I wasn't raised a McIntosh lad. My dad used Fisher, Bogen, Leak, and Ampex tubed electronics—and, at one time, even home-built speakers—to keep the house filled with a steady, enriching flow of Mozart. He never owned a Mac component, and, when going upmarket, reached for B&O, alas. So while I knew that many audiophiles hold tubed McIntosh gear—especially the early designs—in very high regard, I was somehow never bitten or smitten. But let's face it—for lo these many years, McIntosh has been for many the name in quality American audio. Take my friend Dan, to whom I've referred several times in the pages of Stereophile. He runs a tubed Conrad-Johnson 9 preamplifier, but wouldn't dream of giving up his 270Wpc solid-state McIntosh MC7270. He's goldurn proud of it!
Time magazine has chosen Albert Einstein as the Person of the Century. As the great man said, everything's relative, so in this installment of "Fine Tunes" I'll cover a few relatively inexpensive tips for homeowners, or those building their own audiophile domiciles.
I've always wanted to review one of Madrigal's Mark Levinson products, and finally my prayers have been answered. The chosen victim? The No.32 Reference preamplifier. Note that "Reference" moniker. The No.32 is the first Mark Levinson preamplifier to carry such appellation. They're not kidding.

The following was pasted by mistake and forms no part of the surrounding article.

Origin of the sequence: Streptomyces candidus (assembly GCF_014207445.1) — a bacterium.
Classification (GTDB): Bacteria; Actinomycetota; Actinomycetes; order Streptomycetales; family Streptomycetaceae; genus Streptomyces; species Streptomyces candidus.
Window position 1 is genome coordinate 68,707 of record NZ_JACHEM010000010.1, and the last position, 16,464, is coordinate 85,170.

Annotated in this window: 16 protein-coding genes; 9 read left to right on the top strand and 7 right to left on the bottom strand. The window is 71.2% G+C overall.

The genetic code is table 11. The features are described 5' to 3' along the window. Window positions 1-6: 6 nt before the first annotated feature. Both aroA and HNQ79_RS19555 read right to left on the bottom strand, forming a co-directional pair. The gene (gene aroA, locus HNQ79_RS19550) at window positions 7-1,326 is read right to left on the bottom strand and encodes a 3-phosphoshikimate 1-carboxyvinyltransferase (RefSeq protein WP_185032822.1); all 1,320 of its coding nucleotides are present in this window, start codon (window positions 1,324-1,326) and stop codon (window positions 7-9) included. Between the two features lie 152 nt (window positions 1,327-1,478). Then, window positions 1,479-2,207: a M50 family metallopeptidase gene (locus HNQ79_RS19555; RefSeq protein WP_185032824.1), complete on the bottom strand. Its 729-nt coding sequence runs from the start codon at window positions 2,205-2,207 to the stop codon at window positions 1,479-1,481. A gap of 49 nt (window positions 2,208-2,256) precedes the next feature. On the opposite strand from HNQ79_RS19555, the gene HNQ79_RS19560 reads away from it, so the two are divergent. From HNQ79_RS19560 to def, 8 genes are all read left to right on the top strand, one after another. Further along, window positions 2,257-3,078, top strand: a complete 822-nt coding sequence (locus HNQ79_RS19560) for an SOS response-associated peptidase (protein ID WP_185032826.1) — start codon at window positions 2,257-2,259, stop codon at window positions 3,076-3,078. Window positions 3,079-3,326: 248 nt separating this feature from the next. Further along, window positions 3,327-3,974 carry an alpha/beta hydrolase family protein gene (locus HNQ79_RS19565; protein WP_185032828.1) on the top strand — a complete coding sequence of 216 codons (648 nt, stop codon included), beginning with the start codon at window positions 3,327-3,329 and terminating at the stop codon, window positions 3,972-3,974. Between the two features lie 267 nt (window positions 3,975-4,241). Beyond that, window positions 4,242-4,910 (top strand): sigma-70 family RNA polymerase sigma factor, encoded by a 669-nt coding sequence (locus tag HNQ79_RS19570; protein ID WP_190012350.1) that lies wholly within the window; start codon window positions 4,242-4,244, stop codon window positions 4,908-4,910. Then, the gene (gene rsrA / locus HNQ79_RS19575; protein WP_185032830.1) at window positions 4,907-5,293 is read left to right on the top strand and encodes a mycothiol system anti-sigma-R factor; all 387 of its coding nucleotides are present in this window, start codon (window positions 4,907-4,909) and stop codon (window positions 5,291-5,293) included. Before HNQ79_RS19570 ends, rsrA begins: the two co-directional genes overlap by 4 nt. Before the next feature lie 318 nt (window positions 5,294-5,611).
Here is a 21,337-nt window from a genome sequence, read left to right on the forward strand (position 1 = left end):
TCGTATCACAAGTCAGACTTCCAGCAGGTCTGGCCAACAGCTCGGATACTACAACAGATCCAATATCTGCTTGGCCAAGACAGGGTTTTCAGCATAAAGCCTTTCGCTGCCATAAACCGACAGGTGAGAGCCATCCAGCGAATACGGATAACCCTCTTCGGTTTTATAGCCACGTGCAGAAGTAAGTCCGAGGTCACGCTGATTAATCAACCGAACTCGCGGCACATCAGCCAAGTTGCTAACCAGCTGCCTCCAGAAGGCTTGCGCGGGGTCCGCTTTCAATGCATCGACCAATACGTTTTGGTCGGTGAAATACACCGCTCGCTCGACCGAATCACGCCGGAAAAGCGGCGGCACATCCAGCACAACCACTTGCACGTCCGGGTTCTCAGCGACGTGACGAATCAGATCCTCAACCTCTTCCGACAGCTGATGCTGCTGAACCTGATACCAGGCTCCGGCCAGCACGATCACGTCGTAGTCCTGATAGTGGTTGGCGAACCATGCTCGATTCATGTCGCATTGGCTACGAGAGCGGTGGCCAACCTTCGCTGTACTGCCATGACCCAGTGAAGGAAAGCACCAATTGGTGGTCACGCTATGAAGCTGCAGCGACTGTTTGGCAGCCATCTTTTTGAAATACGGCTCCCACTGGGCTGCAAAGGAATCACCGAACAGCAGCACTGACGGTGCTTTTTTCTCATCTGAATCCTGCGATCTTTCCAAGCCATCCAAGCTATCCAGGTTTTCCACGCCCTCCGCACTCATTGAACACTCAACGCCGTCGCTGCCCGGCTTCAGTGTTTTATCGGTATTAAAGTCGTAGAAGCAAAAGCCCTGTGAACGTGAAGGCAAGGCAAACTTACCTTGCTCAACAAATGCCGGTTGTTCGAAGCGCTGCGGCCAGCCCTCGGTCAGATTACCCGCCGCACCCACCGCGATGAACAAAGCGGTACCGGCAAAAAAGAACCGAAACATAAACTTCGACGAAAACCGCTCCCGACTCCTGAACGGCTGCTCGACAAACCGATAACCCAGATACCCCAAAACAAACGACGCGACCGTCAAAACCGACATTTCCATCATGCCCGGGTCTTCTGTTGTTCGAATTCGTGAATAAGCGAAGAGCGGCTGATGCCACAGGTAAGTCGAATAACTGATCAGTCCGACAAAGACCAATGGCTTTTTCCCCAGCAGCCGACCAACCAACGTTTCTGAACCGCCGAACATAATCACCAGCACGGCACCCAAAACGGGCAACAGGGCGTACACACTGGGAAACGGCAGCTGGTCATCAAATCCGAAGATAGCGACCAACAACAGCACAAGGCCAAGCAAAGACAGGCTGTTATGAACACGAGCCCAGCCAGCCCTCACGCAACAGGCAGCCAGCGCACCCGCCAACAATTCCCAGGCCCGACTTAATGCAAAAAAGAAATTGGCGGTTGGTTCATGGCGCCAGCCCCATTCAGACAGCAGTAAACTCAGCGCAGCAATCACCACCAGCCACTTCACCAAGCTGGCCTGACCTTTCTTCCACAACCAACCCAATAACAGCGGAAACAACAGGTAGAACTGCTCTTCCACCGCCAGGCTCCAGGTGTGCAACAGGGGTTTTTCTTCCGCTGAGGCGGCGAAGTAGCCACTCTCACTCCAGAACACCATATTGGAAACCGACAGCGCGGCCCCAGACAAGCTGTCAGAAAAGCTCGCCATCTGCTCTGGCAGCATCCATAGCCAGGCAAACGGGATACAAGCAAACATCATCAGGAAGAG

Judy Spotheim, maker of the SpJ arm and the gorgeous La Luce turntable that I reviewed a while back for Stereophile (October 1998) and that has subsequently become one of my references for LP playback. She's an intelligent, well-read individual who has a penchant for asking me, "You didn't read that in the manual?!" Ahem. Although the following interview was taped on the phone from her home in the Netherlands, I hope to meet her sometime soon.
I had an epiphany the other night. (Hope Rabbi Lichtenstein won't be too upset.) Kathleen and I were watching the Antiques Road Show on PBS, and, during a break, I started channel-surfing. I know, it's obnoxious—but I feel compelled to hop around and keep up the sense- and info-pounding barrage we've come to take for granted and, in fact, rely on. In a way, channel-surfing is a perfect symptom of our information-overload society: click Geraldo, click Robin Byrd, click Jazz Channel, click Weather Channel. We're bombarded, we're inundated, we're . . . let's face it, we're overwhelmed. The Internet, e-mail, phone calls—lots of information, and little time to process it.
Rarely have I anticipated the arrival of a review component as I did the Sony SCD-1 Super Audio CD player. I'd first heard the machine itself with the enthusiastic audiophile hordes at Chicago's HI-FI '99. I'd also been lucky enough to enjoy a few of the Direct Stream Digital-encoded recordings Tom Jung had made for DMP right off the hard drives of a prototype DSD processor via Ed Meitner electronics. (See my interview with Jung elsewhere in this issue.)